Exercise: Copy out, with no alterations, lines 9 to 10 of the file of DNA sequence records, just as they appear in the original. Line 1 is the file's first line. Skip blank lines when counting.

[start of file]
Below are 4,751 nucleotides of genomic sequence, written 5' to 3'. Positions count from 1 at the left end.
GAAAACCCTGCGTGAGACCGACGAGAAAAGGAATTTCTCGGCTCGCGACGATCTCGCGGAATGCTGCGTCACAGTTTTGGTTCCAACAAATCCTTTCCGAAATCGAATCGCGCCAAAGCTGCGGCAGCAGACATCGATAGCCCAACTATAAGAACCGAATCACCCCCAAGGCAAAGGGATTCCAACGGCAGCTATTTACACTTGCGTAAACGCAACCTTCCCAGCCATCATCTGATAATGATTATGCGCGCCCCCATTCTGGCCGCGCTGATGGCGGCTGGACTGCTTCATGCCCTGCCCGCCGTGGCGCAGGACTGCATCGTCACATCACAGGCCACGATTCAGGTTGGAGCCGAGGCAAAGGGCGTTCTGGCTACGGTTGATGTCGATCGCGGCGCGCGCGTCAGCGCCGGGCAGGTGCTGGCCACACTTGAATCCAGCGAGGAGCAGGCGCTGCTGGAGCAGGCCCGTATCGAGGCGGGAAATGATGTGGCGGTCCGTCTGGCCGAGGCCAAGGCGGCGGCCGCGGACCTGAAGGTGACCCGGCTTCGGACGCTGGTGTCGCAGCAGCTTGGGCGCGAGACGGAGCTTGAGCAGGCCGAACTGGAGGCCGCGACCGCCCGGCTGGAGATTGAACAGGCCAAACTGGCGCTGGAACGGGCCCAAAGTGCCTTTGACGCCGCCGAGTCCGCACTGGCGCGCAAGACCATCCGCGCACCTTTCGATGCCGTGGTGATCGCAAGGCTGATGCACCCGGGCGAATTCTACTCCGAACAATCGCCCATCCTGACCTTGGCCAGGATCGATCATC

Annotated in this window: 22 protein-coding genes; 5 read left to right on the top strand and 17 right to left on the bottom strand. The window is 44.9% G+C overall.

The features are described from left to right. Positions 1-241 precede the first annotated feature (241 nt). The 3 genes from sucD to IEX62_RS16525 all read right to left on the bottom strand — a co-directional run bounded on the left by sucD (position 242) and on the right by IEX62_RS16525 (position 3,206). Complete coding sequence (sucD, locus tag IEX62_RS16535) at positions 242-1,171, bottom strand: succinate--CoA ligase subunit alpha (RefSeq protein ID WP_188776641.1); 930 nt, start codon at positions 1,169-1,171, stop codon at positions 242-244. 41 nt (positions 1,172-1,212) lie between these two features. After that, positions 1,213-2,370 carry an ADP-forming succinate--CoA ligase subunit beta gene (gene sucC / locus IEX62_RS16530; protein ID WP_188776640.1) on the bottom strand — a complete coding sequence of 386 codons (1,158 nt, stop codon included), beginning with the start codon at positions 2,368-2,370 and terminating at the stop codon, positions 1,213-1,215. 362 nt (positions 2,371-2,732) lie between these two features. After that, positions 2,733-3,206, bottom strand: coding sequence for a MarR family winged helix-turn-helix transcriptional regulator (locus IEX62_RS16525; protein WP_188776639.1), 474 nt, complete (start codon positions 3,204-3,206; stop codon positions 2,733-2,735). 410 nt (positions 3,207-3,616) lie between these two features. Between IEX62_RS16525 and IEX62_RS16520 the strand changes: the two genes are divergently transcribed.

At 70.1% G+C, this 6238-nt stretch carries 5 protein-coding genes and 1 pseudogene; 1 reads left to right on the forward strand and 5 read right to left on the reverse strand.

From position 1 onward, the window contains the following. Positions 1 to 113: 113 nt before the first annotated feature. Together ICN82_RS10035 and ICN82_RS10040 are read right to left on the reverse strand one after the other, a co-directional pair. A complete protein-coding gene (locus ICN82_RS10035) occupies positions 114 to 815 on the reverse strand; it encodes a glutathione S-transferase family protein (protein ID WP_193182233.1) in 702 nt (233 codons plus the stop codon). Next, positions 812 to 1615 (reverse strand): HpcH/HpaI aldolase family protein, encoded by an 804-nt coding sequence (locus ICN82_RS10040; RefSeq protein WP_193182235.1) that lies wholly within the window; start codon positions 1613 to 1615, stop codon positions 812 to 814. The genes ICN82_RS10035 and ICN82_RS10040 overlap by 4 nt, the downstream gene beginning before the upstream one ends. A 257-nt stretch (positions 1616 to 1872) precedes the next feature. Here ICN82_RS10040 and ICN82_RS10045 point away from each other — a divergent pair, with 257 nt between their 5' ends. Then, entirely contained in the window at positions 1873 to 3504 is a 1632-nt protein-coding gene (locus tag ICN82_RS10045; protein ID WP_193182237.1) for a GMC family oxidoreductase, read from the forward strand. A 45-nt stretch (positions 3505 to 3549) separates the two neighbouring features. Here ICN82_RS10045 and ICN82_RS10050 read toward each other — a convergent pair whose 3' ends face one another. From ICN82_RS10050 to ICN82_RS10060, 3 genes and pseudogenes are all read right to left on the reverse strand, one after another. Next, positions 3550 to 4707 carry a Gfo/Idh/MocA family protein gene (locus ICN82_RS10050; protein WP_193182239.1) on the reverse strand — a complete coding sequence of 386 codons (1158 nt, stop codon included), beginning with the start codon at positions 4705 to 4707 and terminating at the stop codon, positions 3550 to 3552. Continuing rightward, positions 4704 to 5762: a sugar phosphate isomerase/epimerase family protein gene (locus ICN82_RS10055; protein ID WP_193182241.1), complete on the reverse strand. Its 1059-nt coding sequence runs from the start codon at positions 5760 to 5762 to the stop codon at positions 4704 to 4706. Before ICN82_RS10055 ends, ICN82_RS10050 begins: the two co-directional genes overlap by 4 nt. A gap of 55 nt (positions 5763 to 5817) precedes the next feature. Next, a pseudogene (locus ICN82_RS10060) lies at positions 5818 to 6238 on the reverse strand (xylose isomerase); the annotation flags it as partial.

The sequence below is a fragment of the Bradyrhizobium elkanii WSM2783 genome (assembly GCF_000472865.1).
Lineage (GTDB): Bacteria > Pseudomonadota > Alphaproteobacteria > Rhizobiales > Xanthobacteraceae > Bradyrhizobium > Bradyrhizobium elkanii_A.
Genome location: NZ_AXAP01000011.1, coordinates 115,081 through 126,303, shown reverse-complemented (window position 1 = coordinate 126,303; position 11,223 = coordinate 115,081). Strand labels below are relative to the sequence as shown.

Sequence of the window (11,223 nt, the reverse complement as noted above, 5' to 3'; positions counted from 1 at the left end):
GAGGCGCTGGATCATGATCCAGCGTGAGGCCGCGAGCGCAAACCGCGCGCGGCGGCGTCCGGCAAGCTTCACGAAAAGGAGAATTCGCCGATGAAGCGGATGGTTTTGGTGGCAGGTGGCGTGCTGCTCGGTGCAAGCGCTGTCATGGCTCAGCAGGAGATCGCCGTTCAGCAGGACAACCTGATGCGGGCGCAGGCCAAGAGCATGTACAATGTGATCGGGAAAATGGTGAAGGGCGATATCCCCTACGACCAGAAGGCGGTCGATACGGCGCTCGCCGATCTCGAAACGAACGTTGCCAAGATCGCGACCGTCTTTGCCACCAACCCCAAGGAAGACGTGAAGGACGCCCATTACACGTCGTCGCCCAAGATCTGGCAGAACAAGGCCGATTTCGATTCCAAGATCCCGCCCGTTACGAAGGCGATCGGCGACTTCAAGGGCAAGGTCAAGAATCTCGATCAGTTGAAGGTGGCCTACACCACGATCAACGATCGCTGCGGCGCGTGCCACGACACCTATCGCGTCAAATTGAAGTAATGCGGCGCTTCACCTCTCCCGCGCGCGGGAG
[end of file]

Genome location: NZ_AXAP01000011.1, coordinates 115,081 through 126,303, shown reverse-complemented (window position 1 = coordinate 126,303; position 11,223 = coordinate 115,081). Strand labels below are relative to the sequence as shown.

Sequence of the window (11,223 nt, the reverse complement as noted above, 5' to 3'; positions counted from 1 at the left end):